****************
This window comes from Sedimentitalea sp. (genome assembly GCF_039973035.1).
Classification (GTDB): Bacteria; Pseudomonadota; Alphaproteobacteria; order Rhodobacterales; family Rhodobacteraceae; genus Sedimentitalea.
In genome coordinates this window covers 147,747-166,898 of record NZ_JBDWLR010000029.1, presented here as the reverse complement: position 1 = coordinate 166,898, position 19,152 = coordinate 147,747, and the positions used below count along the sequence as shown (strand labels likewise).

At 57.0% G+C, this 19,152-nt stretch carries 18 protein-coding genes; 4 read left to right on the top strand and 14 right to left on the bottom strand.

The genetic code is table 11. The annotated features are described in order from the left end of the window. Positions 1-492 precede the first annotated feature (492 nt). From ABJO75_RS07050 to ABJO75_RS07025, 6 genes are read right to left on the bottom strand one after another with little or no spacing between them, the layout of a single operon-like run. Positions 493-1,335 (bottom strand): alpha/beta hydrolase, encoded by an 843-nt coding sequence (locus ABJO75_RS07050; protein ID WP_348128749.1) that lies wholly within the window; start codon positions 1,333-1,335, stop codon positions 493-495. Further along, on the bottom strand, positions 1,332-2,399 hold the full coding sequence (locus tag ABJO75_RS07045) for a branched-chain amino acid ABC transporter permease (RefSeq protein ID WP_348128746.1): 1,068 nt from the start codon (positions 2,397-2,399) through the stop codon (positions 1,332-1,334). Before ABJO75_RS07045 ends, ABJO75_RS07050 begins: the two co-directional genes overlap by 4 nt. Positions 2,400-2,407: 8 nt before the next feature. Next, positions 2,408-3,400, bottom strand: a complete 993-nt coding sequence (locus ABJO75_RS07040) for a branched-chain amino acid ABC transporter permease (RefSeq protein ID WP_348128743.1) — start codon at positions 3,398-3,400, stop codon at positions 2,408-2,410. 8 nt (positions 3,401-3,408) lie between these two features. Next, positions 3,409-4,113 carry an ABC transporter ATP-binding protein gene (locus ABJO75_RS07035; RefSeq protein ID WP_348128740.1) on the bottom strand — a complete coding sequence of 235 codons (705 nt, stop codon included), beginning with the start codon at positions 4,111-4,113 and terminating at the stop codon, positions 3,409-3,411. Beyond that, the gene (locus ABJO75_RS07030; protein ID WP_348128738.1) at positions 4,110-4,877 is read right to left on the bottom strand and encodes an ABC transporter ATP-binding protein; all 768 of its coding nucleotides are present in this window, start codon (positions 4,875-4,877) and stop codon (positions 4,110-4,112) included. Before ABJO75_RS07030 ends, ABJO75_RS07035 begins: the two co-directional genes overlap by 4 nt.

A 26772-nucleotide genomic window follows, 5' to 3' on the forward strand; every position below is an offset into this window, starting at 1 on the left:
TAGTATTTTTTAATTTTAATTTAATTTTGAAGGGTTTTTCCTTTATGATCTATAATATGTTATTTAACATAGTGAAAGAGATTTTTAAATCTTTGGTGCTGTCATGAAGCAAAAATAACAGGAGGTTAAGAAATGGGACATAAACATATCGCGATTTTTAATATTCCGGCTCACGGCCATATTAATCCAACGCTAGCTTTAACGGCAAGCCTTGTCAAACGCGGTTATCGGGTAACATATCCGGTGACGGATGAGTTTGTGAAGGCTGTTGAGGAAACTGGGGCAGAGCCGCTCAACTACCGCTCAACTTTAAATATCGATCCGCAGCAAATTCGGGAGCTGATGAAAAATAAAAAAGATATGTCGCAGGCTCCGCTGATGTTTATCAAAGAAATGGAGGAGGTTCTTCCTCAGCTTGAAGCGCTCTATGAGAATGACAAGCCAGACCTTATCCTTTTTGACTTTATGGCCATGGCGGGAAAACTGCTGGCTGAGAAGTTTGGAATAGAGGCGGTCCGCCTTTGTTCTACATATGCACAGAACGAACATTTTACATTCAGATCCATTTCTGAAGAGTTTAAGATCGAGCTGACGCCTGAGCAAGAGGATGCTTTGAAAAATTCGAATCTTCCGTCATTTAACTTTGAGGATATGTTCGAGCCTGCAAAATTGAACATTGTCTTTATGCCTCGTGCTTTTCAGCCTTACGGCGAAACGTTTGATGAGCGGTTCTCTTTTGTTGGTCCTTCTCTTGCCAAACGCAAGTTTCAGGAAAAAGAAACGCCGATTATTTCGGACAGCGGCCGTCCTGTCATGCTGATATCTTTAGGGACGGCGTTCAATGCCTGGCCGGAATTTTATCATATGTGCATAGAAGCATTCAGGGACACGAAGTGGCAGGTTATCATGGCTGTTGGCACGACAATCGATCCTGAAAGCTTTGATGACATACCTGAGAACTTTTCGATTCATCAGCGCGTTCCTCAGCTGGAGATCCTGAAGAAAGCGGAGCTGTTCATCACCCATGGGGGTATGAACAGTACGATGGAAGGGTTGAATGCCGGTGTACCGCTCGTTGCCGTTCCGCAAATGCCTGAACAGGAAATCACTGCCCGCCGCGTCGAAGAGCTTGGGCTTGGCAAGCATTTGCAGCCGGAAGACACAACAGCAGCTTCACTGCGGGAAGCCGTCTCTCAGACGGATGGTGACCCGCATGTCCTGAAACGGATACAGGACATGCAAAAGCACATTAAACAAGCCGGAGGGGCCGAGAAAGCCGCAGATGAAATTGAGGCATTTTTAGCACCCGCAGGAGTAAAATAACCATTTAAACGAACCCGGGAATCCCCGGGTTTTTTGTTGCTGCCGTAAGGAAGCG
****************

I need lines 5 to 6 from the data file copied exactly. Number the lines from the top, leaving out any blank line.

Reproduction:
The genetic code is table 11. The annotated features are described in order from the left end of the window. Positions 1-492 precede the first annotated feature (492 nt). From ABJO75_RS07050 to ABJO75_RS07025, 6 genes are read right to left on the bottom strand one after another with little or no spacing between them, the layout of a single operon-like run. Positions 493-1,335 (bottom strand): alpha/beta hydrolase, encoded by an 843-nt coding sequence (locus ABJO75_RS07050; protein ID WP_348128749.1) that lies wholly within the window; start codon positions 1,333-1,335, stop codon positions 493-495. Further along, on the bottom strand, positions 1,332-2,399 hold the full coding sequence (locus tag ABJO75_RS07045) for a branched-chain amino acid ABC transporter permease (RefSeq protein ID WP_348128746.1): 1,068 nt from the start codon (positions 2,397-2,399) through the stop codon (positions 1,332-1,334). Before ABJO75_RS07045 ends, ABJO75_RS07050 begins: the two co-directional genes overlap by 4 nt. Positions 2,400-2,407: 8 nt before the next feature. Next, positions 2,408-3,400, bottom strand: a complete 993-nt coding sequence (locus ABJO75_RS07040) for a branched-chain amino acid ABC transporter permease (RefSeq protein ID WP_348128743.1) — start codon at positions 3,398-3,400, stop codon at positions 2,408-2,410. 8 nt (positions 3,401-3,408) lie between these two features. Next, positions 3,409-4,113 carry an ABC transporter ATP-binding protein gene (locus ABJO75_RS07035; RefSeq protein ID WP_348128740.1) on the bottom strand — a complete coding sequence of 235 codons (705 nt, stop codon included), beginning with the start codon at positions 4,111-4,113 and terminating at the stop codon, positions 3,409-3,411. Beyond that, the gene (locus ABJO75_RS07030; protein ID WP_348128738.1) at positions 4,110-4,877 is read right to left on the bottom strand and encodes an ABC transporter ATP-binding protein; all 768 of its coding nucleotides are present in this window, start codon (positions 4,875-4,877) and stop codon (positions 4,110-4,112) included. Before ABJO75_RS07030 ends, ABJO75_RS07035 begins: the two co-directional genes overlap by 4 nt.

A 26772-nucleotide genomic window follows, 5' to 3' on the forward strand; every position below is an offset into this window, starting at 1 on the left: